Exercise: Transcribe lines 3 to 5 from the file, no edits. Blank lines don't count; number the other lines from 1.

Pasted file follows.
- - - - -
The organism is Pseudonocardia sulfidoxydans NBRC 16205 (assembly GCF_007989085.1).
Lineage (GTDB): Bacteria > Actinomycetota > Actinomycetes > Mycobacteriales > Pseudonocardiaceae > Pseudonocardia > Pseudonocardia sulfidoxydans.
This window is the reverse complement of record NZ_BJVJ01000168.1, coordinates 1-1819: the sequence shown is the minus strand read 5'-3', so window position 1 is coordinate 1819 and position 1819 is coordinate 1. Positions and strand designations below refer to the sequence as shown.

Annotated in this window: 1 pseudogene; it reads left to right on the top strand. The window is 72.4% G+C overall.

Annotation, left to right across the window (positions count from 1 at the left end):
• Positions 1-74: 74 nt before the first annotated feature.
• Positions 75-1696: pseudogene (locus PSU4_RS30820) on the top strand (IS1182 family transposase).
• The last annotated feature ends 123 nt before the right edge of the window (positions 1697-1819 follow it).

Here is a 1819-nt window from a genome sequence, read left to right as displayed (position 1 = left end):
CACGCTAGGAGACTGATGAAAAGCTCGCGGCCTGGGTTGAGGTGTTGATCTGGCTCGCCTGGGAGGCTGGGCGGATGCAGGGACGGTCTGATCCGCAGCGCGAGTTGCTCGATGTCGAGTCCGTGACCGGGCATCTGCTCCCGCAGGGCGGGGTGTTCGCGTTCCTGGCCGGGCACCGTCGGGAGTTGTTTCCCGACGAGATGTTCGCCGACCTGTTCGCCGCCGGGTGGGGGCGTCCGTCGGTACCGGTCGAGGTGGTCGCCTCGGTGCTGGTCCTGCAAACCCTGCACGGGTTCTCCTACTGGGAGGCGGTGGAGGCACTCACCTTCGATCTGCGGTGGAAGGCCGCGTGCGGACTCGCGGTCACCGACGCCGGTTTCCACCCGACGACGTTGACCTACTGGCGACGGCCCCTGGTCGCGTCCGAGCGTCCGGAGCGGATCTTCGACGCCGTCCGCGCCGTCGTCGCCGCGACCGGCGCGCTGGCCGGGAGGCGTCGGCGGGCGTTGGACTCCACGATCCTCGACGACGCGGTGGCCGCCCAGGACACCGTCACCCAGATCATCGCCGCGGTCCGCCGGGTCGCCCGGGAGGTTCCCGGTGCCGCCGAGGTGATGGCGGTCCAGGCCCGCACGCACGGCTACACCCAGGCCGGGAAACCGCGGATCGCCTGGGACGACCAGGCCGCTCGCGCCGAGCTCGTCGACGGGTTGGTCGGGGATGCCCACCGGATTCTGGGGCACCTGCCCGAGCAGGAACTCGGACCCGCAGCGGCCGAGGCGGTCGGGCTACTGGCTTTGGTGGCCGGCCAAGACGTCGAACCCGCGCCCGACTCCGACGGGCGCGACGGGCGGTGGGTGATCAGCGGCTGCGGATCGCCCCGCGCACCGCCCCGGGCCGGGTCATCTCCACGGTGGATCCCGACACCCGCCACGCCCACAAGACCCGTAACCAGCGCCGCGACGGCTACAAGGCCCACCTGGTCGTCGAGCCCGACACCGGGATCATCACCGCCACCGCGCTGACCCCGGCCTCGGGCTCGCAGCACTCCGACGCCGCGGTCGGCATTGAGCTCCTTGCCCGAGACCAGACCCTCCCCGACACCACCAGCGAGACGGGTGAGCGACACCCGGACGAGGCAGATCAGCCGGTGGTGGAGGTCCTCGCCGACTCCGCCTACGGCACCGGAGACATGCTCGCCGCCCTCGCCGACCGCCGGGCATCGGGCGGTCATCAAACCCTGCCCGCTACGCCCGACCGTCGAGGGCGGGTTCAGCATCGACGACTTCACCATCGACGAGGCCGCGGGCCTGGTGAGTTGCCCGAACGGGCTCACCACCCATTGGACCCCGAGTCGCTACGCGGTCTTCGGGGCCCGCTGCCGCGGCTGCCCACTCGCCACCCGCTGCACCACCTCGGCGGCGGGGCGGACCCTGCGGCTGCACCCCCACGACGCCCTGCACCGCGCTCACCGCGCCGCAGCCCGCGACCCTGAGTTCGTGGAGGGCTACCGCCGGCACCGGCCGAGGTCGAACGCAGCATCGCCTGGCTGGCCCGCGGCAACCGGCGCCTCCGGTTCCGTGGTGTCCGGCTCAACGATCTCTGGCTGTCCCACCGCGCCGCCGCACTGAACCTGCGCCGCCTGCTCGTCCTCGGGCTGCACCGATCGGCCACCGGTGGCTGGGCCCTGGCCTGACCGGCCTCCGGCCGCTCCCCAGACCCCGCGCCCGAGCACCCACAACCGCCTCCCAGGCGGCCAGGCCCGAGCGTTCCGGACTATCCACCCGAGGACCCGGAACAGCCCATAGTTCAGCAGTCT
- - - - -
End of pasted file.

This window is the reverse complement of record NZ_BJVJ01000168.1, coordinates 1-1819: the sequence shown is the minus strand read 5'-3', so window position 1 is coordinate 1819 and position 1819 is coordinate 1. Positions and strand designations below refer to the sequence as shown.

Annotated in this window: 1 pseudogene; it reads left to right on the top strand. The window is 72.4% G+C overall.

Annotation, left to right across the window (positions count from 1 at the left end):